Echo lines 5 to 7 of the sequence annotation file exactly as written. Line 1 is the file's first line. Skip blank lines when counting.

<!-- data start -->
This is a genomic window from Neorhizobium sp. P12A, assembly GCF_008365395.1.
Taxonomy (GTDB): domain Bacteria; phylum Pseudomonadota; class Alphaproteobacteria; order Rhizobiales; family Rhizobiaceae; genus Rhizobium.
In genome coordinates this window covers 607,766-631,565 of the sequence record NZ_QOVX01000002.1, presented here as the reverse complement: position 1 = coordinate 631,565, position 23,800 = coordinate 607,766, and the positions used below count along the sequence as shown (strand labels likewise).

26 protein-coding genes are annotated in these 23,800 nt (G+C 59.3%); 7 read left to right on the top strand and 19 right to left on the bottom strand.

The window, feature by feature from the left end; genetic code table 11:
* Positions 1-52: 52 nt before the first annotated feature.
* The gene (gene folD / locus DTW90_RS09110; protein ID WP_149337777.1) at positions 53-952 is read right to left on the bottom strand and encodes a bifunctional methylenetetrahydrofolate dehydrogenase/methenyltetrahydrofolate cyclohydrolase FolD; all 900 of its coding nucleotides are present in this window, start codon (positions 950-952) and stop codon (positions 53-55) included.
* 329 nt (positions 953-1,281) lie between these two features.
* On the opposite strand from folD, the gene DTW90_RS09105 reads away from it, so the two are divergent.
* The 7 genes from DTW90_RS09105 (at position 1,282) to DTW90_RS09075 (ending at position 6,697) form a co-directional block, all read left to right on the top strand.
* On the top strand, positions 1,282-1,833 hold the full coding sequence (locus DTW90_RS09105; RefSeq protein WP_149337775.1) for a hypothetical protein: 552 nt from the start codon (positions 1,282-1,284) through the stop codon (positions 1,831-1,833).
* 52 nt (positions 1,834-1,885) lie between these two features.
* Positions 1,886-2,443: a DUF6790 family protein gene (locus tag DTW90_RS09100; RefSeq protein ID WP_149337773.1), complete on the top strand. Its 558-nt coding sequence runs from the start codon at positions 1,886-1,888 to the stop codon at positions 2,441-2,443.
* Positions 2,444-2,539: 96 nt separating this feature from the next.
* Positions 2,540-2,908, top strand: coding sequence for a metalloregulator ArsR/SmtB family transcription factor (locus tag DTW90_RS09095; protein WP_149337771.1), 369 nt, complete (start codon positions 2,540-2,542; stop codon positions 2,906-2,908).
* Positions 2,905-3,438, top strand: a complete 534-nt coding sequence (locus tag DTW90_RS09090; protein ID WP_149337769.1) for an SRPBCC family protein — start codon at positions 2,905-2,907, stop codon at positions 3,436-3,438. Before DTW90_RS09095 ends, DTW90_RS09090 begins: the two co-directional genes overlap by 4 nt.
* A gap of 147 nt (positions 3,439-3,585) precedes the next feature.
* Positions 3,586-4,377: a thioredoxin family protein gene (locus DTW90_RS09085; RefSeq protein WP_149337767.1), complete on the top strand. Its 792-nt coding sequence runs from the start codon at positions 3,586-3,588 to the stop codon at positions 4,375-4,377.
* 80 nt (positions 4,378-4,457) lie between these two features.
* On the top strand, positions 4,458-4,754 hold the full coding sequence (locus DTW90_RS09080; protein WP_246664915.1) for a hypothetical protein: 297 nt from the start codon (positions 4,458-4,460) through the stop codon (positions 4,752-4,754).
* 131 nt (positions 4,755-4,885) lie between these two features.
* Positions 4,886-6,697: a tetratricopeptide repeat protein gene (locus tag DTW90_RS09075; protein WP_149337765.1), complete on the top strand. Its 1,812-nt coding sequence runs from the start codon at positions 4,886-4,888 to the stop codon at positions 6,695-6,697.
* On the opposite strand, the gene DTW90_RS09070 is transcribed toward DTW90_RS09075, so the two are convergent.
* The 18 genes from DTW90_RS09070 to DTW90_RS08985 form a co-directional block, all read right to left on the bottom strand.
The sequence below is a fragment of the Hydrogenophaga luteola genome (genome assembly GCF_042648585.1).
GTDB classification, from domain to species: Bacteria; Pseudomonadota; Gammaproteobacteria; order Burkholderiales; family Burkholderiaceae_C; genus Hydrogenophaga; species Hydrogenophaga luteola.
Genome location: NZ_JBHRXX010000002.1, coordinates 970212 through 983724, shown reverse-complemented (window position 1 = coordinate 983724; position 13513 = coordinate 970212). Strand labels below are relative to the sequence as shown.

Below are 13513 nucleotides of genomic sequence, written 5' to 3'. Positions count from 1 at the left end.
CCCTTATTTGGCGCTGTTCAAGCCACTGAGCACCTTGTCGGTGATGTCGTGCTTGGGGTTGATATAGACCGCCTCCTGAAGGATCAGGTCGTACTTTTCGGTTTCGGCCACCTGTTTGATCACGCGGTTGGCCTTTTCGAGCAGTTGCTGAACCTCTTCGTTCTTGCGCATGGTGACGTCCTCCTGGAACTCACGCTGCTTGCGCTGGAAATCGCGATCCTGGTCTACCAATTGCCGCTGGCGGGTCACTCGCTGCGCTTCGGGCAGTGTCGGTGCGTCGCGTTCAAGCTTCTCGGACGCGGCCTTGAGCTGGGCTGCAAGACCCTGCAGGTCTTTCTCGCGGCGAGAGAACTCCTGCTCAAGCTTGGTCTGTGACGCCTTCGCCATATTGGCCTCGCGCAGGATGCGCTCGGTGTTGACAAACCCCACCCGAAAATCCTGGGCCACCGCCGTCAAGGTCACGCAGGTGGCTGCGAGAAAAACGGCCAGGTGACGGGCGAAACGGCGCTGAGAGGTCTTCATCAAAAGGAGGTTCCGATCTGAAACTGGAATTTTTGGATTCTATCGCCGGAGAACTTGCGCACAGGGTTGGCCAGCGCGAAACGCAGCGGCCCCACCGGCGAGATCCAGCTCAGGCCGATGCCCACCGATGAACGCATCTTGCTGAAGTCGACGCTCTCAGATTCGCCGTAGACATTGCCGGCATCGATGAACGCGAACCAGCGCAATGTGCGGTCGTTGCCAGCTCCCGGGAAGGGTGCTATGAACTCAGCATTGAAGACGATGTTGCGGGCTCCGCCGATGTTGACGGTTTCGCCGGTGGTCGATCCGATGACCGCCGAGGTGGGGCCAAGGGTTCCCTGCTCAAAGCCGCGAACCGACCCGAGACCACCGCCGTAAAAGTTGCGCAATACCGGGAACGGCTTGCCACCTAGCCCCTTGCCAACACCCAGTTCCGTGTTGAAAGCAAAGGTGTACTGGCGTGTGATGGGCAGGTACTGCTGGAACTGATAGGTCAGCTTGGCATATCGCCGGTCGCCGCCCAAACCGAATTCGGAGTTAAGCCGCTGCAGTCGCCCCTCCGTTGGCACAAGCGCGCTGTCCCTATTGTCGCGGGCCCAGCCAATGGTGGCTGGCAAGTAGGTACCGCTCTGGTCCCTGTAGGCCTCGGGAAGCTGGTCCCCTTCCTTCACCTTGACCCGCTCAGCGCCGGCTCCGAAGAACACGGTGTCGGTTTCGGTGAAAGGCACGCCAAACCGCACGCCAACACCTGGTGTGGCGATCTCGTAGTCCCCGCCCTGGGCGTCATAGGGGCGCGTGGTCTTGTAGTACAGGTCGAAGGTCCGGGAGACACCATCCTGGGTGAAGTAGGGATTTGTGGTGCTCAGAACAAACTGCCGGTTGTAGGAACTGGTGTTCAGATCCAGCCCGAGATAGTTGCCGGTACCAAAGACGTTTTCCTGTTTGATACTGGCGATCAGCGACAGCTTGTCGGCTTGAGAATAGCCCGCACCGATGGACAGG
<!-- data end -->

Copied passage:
The window, feature by feature from the left end; genetic code table 11:
* Positions 1-52: 52 nt before the first annotated feature.
* The gene (gene folD / locus DTW90_RS09110; protein ID WP_149337777.1) at positions 53-952 is read right to left on the bottom strand and encodes a bifunctional methylenetetrahydrofolate dehydrogenase/methenyltetrahydrofolate cyclohydrolase FolD; all 900 of its coding nucleotides are present in this window, start codon (positions 950-952) and stop codon (positions 53-55) included.